Can You Shave in Prison? Your Questions, Answered
Shaving is something that most people don’t even think about. Razors are there. The ability to shave is there. You can shower and spruce yourself up with a shave whenever you want to. That’s why it’s difficult for people in the free world to remember that things like this might not come as easily for prisoners.
In fact, you may have never thought about what shaving is like for an inmate, even if you have a loved one in prison. Are they allowed to shave? Do they have to get strip-searched and squat and cough without being clean-shaven? Are razors allowed anywhere near them?
You probably came here searching for answers about the basic rights of inmates and how shaving falls into them, so hopefully, you can find those answers in this article.
Can You Shave in Prison?
Like most rules and regulations for inmates, each prison system and facility will have its own rules about shaving. However, you can generally expect that an inmate will be allowed to shave in prison.
There are some exceptions, of course. For example, someone who has threatened harm to another person or themselves in the facility may not be allowed to have anything on them that can hurt another person. That includes a razor.
But for the general population of a prison, shaving is allowed. In most cases, though, prisoners will only be able to have the type of razor that a prison allows. That’s usually a single-blade razor that couldn’t do much harm to someone even if you tried to make it do so.
Some people dislike these razors so much that they elect to skip shaving rather than use them. For people with thick hair, the razors may not even be able to do the job.
Some prisons may have other razor options for inmates to buy, but it all depends on the type of facility it is and what kind of inmates live there. Those that house extremely violent criminals will likely only give inmates the option of using their single-blade razors or not shaving at all.
In other words, shaving isn’t a basic right in prisons like other hygiene tasks are, like showering and brushing teeth.
However, we should note that some prisons have strict shaving policies, especially when it comes to men who can grow beards. These prisons might restrict anyone from growing a beard unless they have a specific skin condition that could become irritated from shaving a beard.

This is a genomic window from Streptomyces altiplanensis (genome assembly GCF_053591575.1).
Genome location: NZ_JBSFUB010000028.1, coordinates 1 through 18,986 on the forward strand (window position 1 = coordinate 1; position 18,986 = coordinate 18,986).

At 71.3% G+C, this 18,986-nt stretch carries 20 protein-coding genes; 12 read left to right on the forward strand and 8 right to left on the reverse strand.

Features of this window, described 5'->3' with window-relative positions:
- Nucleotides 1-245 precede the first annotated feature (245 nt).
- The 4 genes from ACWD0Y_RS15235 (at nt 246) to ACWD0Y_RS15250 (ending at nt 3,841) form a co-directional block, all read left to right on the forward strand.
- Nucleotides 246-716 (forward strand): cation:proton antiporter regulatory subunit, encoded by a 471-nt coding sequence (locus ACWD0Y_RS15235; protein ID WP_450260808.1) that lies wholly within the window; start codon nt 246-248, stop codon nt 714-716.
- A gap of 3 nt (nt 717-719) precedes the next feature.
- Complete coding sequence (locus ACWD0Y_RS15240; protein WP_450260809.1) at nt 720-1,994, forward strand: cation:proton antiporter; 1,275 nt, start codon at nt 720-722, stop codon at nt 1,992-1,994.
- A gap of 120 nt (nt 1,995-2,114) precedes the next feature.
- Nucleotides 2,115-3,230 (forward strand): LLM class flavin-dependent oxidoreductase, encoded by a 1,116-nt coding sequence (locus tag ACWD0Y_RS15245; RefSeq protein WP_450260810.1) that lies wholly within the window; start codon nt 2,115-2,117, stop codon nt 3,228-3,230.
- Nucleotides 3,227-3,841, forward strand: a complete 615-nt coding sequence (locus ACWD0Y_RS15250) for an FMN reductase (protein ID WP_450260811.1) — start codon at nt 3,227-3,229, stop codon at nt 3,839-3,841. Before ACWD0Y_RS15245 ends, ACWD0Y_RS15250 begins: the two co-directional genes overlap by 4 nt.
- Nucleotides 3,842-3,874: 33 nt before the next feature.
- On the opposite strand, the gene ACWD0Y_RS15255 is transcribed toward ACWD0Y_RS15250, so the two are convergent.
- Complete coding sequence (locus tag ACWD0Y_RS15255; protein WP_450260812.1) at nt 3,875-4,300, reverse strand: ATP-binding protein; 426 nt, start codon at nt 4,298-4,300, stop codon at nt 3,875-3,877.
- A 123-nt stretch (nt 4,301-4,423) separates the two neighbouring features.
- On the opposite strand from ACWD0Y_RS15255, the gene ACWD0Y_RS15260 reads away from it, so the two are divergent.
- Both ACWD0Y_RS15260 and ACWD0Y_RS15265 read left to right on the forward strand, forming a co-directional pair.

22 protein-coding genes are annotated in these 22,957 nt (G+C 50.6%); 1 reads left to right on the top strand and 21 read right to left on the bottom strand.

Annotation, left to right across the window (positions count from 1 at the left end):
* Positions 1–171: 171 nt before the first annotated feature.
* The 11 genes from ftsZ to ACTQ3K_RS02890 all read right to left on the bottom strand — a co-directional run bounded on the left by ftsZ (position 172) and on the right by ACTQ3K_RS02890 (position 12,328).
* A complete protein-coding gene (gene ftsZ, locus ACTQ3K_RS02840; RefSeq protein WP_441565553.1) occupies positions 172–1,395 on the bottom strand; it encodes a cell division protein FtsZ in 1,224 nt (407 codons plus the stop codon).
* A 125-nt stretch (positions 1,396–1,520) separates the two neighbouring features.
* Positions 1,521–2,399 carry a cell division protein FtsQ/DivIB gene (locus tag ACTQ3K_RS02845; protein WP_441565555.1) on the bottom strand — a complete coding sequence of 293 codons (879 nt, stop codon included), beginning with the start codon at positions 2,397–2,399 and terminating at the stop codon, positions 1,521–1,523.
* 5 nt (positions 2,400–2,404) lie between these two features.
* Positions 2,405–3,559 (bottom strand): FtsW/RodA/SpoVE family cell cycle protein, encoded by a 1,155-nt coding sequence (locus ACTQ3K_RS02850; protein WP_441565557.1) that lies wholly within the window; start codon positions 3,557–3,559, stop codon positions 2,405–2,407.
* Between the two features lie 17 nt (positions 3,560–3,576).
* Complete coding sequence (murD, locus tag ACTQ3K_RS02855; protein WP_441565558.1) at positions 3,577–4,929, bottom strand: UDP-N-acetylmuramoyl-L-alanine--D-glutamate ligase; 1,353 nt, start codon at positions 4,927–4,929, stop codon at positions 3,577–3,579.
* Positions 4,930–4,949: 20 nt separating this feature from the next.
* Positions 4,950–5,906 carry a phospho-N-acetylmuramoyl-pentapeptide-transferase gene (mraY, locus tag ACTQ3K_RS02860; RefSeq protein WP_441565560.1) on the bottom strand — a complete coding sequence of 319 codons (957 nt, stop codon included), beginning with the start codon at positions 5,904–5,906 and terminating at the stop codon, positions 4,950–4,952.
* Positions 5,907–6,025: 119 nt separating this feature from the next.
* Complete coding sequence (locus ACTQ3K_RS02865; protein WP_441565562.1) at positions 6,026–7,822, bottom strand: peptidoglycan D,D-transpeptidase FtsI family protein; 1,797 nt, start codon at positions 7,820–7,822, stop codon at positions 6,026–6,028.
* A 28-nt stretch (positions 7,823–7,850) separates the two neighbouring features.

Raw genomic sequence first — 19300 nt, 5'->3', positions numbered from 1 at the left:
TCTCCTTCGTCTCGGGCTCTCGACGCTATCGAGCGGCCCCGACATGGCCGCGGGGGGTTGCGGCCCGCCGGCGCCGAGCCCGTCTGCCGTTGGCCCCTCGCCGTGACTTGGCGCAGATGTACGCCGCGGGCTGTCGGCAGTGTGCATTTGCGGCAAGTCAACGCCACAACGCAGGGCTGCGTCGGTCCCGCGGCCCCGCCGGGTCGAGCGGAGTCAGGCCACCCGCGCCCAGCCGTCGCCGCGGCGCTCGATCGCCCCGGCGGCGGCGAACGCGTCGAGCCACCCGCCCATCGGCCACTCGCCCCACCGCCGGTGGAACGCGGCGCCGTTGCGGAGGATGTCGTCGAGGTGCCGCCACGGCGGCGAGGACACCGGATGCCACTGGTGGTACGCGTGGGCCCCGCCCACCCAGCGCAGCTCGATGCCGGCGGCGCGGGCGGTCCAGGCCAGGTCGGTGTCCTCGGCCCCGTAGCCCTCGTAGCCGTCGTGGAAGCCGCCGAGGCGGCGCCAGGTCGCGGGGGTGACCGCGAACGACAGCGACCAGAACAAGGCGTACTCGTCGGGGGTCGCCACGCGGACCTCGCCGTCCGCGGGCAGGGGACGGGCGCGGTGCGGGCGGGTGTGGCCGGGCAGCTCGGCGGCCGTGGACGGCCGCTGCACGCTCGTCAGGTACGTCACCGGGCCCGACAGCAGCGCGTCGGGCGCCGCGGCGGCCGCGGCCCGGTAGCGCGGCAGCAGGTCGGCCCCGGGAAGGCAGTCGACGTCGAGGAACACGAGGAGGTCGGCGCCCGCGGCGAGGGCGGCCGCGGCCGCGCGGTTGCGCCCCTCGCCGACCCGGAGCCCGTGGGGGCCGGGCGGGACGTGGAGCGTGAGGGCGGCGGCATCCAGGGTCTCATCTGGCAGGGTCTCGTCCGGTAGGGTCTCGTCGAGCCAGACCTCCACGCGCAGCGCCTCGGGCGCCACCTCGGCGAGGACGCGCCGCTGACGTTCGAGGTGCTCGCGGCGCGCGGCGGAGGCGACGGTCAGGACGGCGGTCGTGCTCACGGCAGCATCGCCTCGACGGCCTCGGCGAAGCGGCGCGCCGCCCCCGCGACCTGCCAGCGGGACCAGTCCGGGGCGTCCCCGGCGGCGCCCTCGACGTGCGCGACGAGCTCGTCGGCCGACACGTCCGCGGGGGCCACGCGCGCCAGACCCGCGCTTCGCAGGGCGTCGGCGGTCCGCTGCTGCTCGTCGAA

Is Shaving Really That Important in Prison?
To some, yes. To others, it may not be. But shaving is an important task that many prisoners want to take part in. For some, the reason could be as simple as wanting to have some sense of normalcy from their previous free life. For others, shaving can bring them confidence and help them feel good about themselves.
Shaving is also a hygiene-related task. You just might not realize how important it is to your health until you go for a while without doing it.
Hair breeds all kinds of bacteria. In fact, one of the reasons it exists is to catch harmful bacteria before it ends up elsewhere on the body. For example, your eyelashes can keep bacteria from getting into your eyes and your eyebrows can keep sweat from dripping in.
Bear hair is one type of hair that collects a lot of bacteria, which is why some men prefer to shave it. If they’re used to going without a beard but can’t shave in prison, they might be introduced to new bacteria they didn’t have to worry about before. Shaving may also improve the health of your skin by removing dead skin cells that lay there underneath hair.
How Do Inmates Shave in Prison?
Again, the shaving process will vary from facility to facility. But many prisons have a system through which they “lend” razors to inmates on an as-needed basis. An inmate might need to check out a razor when it’s their time to shower and then check the razor back in when they’re done, for example.
Other prisons might have to monitor inmates when they use a razor, even in the shower. This task is usually reserved for inmates on suicide watches or those in maximum security prisons for violent crimes.
Some prisons don’t have systems that monitor the use of razors as strictly. Inmates might be able to buy disposable or electric razors from the prison commissary, for example. It’s important to note that people outside of a prison usually are not allowed to mail inmates razors in packages.
Regardless of the actual policy for having razors in a prison, most prisons have restrictions on using razors or completing hygiene tasks in general. For instance, inmates usually have timed showers, so they often have to hurry through their shower to shave. In other words, it’s not really the ideal situation for shaving.
Other Hair Removal Options for Inmates
If shaving isn’t technically allowed in a prison, inmates still may have other options. Most prisons do allow haircuts, whether they’re through a facility within the prison or the facility has barbers come to the prison to cut hair. During this time, men may be allowed to get their face shaved or trimmed. Women may also be able to ask for some trimming on facial hair or eyebrows.
However, this still leaves out inmates who want to keep their armpits, legs, and other body parts shaved or trimmed. Some prisons may allow hair removal creams or waxes or have occasional days for prisoners to take advantage of these services they contract with pros to perform. This is rare, though. Razors are usually the best route for these inmates, even if there are a lot of restrictions surrounding them.
Shaving in Prison
As you can see, shaving in prison is not as simple as you might think if you’ve never been involved in the prison system. It can be a complicated process with several restrictions that cause some inmates to skip it altogether. Because shaving rules and regulations vary so much between correctional facilities, it’s important to go straight to the source to learn more about specific policies in a prison.